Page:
How is MS diagnosed With Dr. Mitzi Joi Williams (Video)


Dr. Mitzi Joi Williams is a top neurologist and Multiple Sclerosis (MS) Specialist in Atlanta, Georgia. She received her undergraduate degree in Neuroscience and Behavioral Biology from Emory University and her Doctor of Medicine degree from Morehouse School of Medicine. Dr. Williams completed her internship and residency in neurology as well as a Clinical Fellowship in Multiple Sclerosis at the Medical College of Georgia in Augusta, GA. Dr. Williams has a strong interest in understanding and furthering research in MS in ethnic minority populations. She is a sought-after speaker and presenter and has discussed her research both nationally and internationally at various scientific meetings. She has spearheaded and participated in multiple Steering Committees and Work Groups to further research in underserved population with MS. She also has recently increased involvement in efforts to increase diversity in clinical research and educate the community about the importance of research participation. Dr. Williams is the author of MS Made Simple: The Essential Guide to Understanding Your Multiple Sclerosis Diagnosis. Because of her passion for teaching and advocacy.

So MS is diagnosed by a couple of different things. So it's a combination of the person's history, um, the symptoms that they report to their doctor, their physical exam, and also imaging such as MRI. So a person has to have a typical history of symptoms that are like multiple sclerosis, which include let's say numbness or tingling that lasted for several weeks and improved. Sometimes they'll have vision loss that came on and lasted for a while and improved.

And then in combination with that, we usually do MRIs of the brain and of the spinal cord, which show us lesions or white spots. Those white spots that we see on MRI are the areas where the immune system has damaged the nerves. And so when that Milan is removed, it shows up white. And so that's what your doctor is looking at or that's what the doctor looks at when they look at those MRI scans.

So we have to have a combination of symptoms plus MRI abnormalities to diagnose Ms. So a person that only has symptoms we don't necessarily diagnose. And in that case, in a person who only has MRI changes and doesn't have symptoms, also doesn't necessarily have Ms.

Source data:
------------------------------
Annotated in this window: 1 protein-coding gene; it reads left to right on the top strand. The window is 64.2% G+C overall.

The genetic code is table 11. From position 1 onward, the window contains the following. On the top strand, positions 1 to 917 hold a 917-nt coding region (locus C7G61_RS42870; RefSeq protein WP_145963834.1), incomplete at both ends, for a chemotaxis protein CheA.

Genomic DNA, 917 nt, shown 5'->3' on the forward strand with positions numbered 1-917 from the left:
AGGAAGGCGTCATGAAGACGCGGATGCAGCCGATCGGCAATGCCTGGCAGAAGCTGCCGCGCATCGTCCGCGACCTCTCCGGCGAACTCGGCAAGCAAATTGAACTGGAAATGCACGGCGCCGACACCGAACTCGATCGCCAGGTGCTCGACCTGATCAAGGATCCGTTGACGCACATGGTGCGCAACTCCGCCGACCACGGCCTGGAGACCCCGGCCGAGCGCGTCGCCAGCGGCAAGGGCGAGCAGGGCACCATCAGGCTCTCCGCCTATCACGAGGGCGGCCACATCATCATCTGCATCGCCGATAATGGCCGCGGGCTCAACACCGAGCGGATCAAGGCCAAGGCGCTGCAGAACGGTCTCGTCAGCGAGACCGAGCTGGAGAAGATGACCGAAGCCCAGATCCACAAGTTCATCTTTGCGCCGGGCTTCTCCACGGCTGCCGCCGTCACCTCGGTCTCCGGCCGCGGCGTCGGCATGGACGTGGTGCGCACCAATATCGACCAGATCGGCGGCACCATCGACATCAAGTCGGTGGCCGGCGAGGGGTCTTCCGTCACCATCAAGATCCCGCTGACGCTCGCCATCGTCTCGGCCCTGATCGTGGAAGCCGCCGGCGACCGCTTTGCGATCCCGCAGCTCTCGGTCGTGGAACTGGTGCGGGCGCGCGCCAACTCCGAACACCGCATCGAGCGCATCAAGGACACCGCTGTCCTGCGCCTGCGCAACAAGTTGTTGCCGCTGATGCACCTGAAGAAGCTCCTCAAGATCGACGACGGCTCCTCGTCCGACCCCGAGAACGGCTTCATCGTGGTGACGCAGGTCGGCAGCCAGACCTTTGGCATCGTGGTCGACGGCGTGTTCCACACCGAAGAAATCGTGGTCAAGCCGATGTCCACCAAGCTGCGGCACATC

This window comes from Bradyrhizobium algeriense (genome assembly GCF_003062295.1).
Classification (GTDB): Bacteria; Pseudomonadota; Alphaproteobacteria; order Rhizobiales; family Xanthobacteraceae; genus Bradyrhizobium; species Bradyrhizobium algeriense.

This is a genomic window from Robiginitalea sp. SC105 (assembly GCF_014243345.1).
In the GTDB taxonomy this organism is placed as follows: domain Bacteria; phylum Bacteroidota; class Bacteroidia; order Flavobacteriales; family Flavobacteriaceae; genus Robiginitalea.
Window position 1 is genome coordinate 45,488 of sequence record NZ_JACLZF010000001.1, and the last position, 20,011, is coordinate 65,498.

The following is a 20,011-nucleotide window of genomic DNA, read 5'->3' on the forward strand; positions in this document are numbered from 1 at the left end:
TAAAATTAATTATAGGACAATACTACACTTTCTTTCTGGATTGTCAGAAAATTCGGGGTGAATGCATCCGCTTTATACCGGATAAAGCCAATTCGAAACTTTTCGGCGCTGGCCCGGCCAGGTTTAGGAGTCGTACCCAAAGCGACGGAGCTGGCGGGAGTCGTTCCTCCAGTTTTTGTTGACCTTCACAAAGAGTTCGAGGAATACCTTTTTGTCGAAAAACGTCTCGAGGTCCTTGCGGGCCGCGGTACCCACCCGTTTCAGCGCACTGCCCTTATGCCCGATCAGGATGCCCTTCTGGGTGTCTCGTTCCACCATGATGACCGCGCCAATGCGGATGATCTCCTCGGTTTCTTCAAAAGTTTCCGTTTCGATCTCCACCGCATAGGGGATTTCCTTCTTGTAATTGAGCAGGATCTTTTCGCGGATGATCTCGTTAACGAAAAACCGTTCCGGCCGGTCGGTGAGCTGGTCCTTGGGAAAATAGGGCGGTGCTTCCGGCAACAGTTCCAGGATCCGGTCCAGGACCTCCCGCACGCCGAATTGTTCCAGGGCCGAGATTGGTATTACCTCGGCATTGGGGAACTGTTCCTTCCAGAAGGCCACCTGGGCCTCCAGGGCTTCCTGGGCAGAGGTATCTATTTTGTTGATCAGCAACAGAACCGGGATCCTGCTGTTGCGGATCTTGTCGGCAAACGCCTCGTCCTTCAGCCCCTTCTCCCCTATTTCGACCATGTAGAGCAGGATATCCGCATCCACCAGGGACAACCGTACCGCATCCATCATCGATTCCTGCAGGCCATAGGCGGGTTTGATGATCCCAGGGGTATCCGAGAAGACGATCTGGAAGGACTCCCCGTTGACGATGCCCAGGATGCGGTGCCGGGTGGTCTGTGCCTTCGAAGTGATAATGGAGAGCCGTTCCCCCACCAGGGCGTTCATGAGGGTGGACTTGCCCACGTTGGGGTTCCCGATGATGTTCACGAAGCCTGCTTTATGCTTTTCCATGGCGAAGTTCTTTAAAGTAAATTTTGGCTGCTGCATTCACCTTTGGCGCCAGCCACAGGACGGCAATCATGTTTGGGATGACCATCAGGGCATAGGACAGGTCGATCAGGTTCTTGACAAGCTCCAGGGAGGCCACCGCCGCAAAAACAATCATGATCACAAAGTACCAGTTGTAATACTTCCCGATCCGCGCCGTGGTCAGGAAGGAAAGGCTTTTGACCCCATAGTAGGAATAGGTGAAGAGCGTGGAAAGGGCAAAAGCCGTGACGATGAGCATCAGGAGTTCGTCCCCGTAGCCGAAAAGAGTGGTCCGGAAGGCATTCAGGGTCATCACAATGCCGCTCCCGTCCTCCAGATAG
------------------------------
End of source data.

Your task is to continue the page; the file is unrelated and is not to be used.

There are some times other tests that we can do including a lumbar puncture or spinal tap and some blood tests that we have to do to rule out other diseases because there are vitamin deficiencies that can mimic Ms. And also there are other rheumatologic conditions that can mimic Ms. So we are not only looking at things to confirm diagnosis, but we're also making sure that they're not other reasonable causes for those symptoms before we make a diagnosis of multiple sclerosis.

What are some of the challenges in forming a diagnosis?

Some of the challenges in diagnosing ms is that sometimes our memories are not as good as we think. So one of the difficulties is that oftentimes when people come to the attention of a medical professional for a specific symptom, they may have had symptoms before that that can help us confirm the diagnosis. And so it's very important, um, because sometimes people forget the symptoms that they may have had, especially if they were 10 or 15 years ago and they went away and didn't recur.

So sometimes that can make the diagnosis difficult. Also a, sometimes we may catch the MRI changes before we actually see symptoms. And so for instance, I've had multiple people who have had let's say a car accident and had an MRI for a car accident and their MRI looked like a mess, but they never had symptoms. So sometimes we have to wait and make sure that the symptoms are related to the lesions.

Also, people can have white spots in their brains for a variety of reasons. So they used to actually call them u B owes unidentified bright objects on MRI scans, but people can have white spots on their MRI if they have migraines. Um, if they have other diseases like high blood pressure and diabetes, they can develop those white spots. So we have to make sure that the white spots that we're seeing are related to multiple sclerosis and not to something else. So that sometimes can make the diagnosis a bit difficult.

One other reason that diagnosis can be difficult is some people can't receive MRIs if they have things like pacemakers or other devices that they've had and planted for other conditions. So sometimes we have to use multiple different ways to try to put the story together to make the diagnosis. And sometimes it takes a little bit of time and we have to keep doing those MRIs until we see that everything matches up.

Wednesday, August 21st, 2019

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